Chicago Police Release Records In Jussie Smollett Case, But Are Quickly Stopped By A Judge

Cook County prosecutors' decision to dismiss all charges against the "Empire" actor continues to stoke controversy. 

By Jill Sederstrom

The Chicago Police Department began to swiftly release records in the arrest of “Empire” actor Jussie Smollett shortly after prosecutors' controversial decision to dismiss all charges against the actor, but a judge quickly issued an order preventing the release of further records Wednesday afternoon.

“Earlier today, CPD began responding to document requests in reference to the closed case of Mr. Smollett,” Chief Communications Officer Anthony Guglielmi wrote on Twitter. “We were then advised of a court order prohibiting such release & this afternoon, we received the formal directive which stipulates that no further records can be released.”

Cook County prosecutors dismissed 16 counts against the actor earlier this week, after saying they had cut a deal with Smollett that required him to forfeit his $10,000 bond to the city and perform community service rather than pursue the charges.

But while the records were quickly sealed by a judge, some details have already started to emerge about the police investigation.

Chicago police paid for a six-night hotel stay and 24-hour security for brothers Abimbola Osundairo and Olabinjo Osundairo after the brothers told police Smollett had paid them to stage the January attack against the actor, according to the Associated Press.

The rooms were secured as part of an effort to avoid the media. Detectives met with the brothers at the hotel, and officers brought them food and helped transport them to court, using a back entrance to avoid media, the records showed.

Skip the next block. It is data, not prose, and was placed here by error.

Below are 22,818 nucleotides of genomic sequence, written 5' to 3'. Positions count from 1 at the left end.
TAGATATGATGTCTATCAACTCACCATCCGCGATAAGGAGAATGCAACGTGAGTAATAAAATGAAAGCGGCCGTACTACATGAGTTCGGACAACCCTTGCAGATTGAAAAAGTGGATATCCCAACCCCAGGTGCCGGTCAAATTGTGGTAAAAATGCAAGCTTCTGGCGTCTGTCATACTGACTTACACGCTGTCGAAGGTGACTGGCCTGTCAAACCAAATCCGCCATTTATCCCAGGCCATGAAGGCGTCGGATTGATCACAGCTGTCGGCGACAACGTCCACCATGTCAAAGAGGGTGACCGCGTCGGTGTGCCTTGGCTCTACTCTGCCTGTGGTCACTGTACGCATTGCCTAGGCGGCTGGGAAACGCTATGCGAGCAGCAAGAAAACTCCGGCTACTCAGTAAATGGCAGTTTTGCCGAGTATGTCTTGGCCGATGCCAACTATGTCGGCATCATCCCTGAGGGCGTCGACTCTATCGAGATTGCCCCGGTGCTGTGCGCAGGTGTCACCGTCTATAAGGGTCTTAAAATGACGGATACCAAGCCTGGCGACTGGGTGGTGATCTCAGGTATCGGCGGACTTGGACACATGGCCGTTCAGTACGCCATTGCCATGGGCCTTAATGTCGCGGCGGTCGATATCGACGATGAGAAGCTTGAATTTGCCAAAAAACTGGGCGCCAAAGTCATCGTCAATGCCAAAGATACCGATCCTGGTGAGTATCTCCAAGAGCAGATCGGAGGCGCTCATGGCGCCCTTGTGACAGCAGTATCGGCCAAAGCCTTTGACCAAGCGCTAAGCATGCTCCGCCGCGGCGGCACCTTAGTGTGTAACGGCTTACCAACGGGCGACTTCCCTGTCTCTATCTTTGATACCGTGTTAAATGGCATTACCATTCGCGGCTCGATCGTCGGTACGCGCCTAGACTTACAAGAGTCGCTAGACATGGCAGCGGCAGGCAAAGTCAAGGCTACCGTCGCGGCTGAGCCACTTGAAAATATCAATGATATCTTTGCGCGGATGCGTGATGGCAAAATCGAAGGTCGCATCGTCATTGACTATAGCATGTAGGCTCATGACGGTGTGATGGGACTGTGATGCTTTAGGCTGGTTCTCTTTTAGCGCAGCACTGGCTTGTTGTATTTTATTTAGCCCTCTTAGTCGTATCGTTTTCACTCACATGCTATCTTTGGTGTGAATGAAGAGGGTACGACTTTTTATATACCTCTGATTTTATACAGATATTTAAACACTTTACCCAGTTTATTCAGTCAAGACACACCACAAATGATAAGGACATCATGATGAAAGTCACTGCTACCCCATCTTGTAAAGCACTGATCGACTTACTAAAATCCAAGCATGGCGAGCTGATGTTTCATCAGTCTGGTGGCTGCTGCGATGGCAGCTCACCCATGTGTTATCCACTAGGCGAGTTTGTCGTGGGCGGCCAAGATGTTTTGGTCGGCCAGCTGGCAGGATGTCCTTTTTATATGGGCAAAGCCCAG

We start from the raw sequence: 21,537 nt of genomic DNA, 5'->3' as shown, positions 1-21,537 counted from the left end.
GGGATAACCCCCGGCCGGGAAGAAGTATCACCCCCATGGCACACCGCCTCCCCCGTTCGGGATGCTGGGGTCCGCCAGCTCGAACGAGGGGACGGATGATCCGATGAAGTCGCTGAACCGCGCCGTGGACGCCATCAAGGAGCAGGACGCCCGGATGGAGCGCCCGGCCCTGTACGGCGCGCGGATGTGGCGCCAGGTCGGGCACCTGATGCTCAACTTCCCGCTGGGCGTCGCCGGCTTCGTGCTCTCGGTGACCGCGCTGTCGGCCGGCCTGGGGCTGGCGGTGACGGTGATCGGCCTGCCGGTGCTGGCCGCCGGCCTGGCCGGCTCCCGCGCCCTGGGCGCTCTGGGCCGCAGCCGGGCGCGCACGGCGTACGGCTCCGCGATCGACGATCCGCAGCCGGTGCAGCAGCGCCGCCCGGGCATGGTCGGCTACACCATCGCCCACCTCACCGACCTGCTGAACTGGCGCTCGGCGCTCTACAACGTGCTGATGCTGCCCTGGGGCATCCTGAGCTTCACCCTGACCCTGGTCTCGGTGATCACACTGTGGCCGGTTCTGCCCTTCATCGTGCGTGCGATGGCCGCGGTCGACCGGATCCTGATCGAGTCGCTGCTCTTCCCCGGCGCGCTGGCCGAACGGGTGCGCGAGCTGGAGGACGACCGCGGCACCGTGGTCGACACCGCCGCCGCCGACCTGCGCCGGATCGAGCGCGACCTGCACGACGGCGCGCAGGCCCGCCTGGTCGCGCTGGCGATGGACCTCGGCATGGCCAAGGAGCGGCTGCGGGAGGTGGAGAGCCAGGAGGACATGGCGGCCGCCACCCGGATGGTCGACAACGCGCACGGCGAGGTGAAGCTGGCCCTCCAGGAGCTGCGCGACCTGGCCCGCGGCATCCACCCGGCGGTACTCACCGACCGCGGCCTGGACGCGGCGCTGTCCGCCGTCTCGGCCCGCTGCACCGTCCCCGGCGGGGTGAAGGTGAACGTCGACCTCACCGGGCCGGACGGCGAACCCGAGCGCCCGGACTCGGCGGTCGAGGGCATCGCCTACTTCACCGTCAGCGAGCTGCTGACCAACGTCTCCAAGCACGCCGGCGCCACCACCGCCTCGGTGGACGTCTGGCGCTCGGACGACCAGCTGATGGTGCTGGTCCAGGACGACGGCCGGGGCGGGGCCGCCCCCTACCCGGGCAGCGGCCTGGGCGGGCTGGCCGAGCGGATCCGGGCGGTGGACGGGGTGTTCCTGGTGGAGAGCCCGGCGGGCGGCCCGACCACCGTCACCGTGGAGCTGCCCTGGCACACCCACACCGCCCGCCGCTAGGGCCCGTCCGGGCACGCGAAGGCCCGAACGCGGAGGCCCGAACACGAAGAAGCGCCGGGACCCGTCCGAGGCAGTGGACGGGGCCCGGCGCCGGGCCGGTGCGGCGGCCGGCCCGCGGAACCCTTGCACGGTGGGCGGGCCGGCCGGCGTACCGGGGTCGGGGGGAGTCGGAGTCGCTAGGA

The report also provided additional details about the search warrant police obtained for Smollett’s iCloud account and the $3,500 check the actor wrote to the pair. While Smollett has maintained the check was written for personal training and nutrition services, Chicago Police contended the check was written as payment for the staged attack.

Smollett told police he had been attacked by two masked men around 2 a.m. on Jan. 29 as he was walking home from a Subway restaurant. He told authorities the men shouted racial and homophobic slurs at him, beat him, poured bleach on him and strung a noose around his neck.

Cook County State’s Attorney Kim Foxx, who recused herself from to the prosecution earlier in the case after she had exchanged emails with one of Smollett’s relatives, told The Chicago Sun-Times Wednesday that prosecutors had enough evidence to earn a conviction had the case gone to trial.

“The notion that this somehow exonerates him or that the prosecutors somehow believed he was innocent is very frustrating to [my] idea of alternative prosecution,” she said.

She claimed the deal struck with the star, which essentially wipes his record, is similar to other agreements reached with similar low-level felony defendants.

Chicago Police Supt. Eddie Johnson said police were unaware the deal was being made and told the media that he continues to stand by the “facts of what we produced” during the investigation.

“At the end of the day it’s Mr. Smollett who committed this hoax, period,” he said according to Chicago station WMAQ-TV.  “If he wanted to clear his name the way to do that was in a court of law so that everyone could see the evidence.”

But while prosecutors and Chicago police still maintain they stand behind their investigation and its conclusion, Smollett has continued to maintain his innocence.

His attorney Tina Glandian said on “Good Morning America” that they were ready to fight the charges but the prosecution made the decision not to pursue the matter.

“If they believed the charges, they never would have dismissed the case,” she said, adding that Smollett “just wants his life back.”

The controversy has even reached the highest levels of government, with President Donald Trump writing on Twitter that the FBI and Department of Justice will review the case calling it an “embarrassment to our Nation!”

The Chicago Police Department previously said they had turned over a portion of their investigation - specifically on whether Smollett sent himself a threatening letter the week before the attack - to the FBI.

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